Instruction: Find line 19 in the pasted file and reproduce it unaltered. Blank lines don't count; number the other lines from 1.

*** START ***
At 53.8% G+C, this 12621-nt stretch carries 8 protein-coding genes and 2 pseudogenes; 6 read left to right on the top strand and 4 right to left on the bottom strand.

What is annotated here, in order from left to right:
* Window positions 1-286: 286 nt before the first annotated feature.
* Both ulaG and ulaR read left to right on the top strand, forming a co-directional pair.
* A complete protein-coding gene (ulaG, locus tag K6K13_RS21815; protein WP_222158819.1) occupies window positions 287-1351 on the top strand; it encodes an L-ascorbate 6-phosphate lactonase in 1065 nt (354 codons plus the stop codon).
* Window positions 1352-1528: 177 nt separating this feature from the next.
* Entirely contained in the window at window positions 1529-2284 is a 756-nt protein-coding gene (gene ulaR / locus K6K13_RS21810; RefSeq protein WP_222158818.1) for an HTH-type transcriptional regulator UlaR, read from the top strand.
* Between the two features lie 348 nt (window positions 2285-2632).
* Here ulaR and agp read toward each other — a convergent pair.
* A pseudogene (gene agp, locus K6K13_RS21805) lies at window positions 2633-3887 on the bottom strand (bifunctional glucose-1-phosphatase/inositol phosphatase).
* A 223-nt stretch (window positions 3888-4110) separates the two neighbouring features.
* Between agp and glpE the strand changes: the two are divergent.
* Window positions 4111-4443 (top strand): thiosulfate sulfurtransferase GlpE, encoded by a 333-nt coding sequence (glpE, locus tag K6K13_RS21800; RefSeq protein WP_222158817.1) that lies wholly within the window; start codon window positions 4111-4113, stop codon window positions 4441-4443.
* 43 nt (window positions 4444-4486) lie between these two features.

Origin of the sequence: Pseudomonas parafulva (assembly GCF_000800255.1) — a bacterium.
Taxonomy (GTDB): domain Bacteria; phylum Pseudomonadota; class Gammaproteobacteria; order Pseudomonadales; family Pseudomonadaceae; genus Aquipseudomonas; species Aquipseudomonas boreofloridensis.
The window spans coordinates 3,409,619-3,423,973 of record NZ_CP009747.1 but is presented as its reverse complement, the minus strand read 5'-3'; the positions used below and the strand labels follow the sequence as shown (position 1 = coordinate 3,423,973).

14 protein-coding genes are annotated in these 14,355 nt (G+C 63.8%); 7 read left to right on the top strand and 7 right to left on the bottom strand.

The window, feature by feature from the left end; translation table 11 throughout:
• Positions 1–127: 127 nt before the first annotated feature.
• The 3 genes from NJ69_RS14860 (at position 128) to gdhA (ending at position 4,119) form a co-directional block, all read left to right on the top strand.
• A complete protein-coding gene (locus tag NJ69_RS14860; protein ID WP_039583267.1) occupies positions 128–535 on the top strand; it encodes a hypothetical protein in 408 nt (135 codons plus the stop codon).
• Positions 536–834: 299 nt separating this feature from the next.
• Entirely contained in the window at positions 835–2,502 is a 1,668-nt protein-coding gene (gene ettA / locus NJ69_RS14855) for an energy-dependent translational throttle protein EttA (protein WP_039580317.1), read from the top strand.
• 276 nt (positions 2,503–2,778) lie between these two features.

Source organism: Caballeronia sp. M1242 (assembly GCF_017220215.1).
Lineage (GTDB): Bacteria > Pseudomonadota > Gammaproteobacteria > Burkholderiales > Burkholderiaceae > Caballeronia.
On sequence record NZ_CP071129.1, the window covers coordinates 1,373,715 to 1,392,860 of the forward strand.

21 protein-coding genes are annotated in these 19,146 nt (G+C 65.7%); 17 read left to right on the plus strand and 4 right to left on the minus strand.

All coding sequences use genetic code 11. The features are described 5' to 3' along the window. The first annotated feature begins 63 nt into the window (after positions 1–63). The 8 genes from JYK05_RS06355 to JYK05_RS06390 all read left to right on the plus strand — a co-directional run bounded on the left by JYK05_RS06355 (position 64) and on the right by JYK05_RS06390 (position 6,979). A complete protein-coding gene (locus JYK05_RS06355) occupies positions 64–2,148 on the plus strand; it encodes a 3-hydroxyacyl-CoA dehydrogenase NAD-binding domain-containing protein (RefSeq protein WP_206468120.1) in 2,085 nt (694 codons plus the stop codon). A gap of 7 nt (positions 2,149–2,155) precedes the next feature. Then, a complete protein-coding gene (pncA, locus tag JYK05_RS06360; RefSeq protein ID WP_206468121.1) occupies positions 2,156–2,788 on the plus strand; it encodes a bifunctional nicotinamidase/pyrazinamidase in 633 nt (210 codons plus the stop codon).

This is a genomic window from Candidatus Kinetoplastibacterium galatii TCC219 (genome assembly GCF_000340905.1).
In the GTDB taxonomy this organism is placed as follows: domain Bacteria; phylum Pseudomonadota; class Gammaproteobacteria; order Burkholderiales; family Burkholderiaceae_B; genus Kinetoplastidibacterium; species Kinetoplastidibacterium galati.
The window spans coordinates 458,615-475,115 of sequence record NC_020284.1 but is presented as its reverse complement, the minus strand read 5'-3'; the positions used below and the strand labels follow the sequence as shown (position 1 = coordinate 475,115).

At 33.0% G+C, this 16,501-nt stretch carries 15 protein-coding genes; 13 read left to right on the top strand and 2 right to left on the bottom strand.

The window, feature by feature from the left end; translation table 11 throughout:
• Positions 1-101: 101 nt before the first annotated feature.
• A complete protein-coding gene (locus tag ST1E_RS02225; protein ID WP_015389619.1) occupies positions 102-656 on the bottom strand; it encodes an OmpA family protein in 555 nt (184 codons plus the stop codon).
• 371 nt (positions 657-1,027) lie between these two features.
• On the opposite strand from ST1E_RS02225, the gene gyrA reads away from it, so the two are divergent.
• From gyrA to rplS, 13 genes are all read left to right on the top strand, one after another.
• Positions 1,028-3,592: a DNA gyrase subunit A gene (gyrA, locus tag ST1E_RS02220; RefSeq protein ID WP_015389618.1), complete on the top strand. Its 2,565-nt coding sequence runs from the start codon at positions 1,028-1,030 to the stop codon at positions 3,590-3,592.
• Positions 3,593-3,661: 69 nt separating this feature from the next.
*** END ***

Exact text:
The window, feature by feature from the left end; translation table 11 throughout: